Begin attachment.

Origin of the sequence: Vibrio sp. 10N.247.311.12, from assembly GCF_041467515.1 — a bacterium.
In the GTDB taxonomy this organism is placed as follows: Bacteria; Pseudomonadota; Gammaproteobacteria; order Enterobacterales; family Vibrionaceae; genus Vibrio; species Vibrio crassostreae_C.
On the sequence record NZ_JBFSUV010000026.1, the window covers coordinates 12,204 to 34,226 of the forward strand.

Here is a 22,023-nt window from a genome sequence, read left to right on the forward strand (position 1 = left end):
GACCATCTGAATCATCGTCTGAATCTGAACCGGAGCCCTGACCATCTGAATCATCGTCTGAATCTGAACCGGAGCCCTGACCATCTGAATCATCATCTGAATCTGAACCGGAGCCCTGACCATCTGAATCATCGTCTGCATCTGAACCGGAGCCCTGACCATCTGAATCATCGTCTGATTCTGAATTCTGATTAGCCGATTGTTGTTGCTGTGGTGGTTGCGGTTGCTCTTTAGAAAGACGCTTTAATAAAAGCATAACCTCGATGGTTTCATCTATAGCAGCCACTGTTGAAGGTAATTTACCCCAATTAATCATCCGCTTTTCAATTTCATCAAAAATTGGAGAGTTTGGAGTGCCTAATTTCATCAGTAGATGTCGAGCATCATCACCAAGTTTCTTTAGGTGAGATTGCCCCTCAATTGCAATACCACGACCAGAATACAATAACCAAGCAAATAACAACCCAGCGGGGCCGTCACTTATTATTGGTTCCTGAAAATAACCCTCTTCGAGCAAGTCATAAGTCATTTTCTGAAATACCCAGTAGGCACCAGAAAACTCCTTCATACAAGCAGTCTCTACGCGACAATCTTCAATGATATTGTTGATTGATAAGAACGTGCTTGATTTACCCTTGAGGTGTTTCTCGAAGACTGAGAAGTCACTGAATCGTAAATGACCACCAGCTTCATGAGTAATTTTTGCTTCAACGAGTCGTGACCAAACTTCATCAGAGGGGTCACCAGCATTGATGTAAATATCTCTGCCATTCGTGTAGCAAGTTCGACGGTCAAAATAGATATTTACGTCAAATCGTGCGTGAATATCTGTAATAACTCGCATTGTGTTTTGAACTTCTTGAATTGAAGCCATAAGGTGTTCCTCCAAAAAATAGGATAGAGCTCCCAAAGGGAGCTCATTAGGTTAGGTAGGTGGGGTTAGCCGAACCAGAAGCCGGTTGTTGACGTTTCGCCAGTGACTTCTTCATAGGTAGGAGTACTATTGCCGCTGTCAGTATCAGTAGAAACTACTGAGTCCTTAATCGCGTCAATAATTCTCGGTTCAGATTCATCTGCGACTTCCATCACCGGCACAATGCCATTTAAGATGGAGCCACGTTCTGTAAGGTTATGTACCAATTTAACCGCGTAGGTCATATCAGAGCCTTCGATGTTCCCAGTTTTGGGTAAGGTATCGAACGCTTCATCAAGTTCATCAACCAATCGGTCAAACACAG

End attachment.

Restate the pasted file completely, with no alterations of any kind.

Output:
Origin of the sequence: Vibrio sp. 10N.247.311.12, from assembly GCF_041467515.1 — a bacterium.
In the GTDB taxonomy this organism is placed as follows: Bacteria; Pseudomonadota; Gammaproteobacteria; order Enterobacterales; family Vibrionaceae; genus Vibrio; species Vibrio crassostreae_C.
On the sequence record NZ_JBFSUV010000026.1, the window covers coordinates 12,204 to 34,226 of the forward strand.

Here is a 22,023-nt window from a genome sequence, read left to right on the forward strand (position 1 = left end):
GACCATCTGAATCATCGTCTGAATCTGAACCGGAGCCCTGACCATCTGAATCATCGTCTGAATCTGAACCGGAGCCCTGACCATCTGAATCATCATCTGAATCTGAACCGGAGCCCTGACCATCTGAATCATCGTCTGCATCTGAACCGGAGCCCTGACCATCTGAATCATCGTCTGATTCTGAATTCTGATTAGCCGATTGTTGTTGCTGTGGTGGTTGCGGTTGCTCTTTAGAAAGACGCTTTAATAAAAGCATAACCTCGATGGTTTCATCTATAGCAGCCACTGTTGAAGGTAATTTACCCCAATTAATCATCCGCTTTTCAATTTCATCAAAAATTGGAGAGTTTGGAGTGCCTAATTTCATCAGTAGATGTCGAGCATCATCACCAAGTTTCTTTAGGTGAGATTGCCCCTCAATTGCAATACCACGACCAGAATACAATAACCAAGCAAATAACAACCCAGCGGGGCCGTCACTTATTATTGGTTCCTGAAAATAACCCTCTTCGAGCAAGTCATAAGTCATTTTCTGAAATACCCAGTAGGCACCAGAAAACTCCTTCATACAAGCAGTCTCTACGCGACAATCTTCAATGATATTGTTGATTGATAAGAACGTGCTTGATTTACCCTTGAGGTGTTTCTCGAAGACTGAGAAGTCACTGAATCGTAAATGACCACCAGCTTCATGAGTAATTTTTGCTTCAACGAGTCGTGACCAAACTTCATCAGAGGGGTCACCAGCATTGATGTAAATATCTCTGCCATTCGTGTAGCAAGTTCGACGGTCAAAATAGATATTTACGTCAAATCGTGCGTGAATATCTGTAATAACTCGCATTGTGTTTTGAACTTCTTGAATTGAAGCCATAAGGTGTTCCTCCAAAAAATAGGATAGAGCTCCCAAAGGGAGCTCATTAGGTTAGGTAGGTGGGGTTAGCCGAACCAGAAGCCGGTTGTTGACGTTTCGCCAGTGACTTCTTCATAGGTAGGAGTACTATTGCCGCTGTCAGTATCAGTAGAAACTACTGAGTCCTTAATCGCGTCAATAATTCTCGGTTCAGATTCATCTGCGACTTCCATCACCGGCACAATGCCATTTAAGATGGAGCCACGTTCTGTAAGGTTATGTACCAATTTAACCGCGTAGGTCATATCAGAGCCTTCGATGTTCCCAGTTTTGGGTAAGGTATCGAACGCTTCATCAAGTTCATCAACCAATCGGTCAAACACAG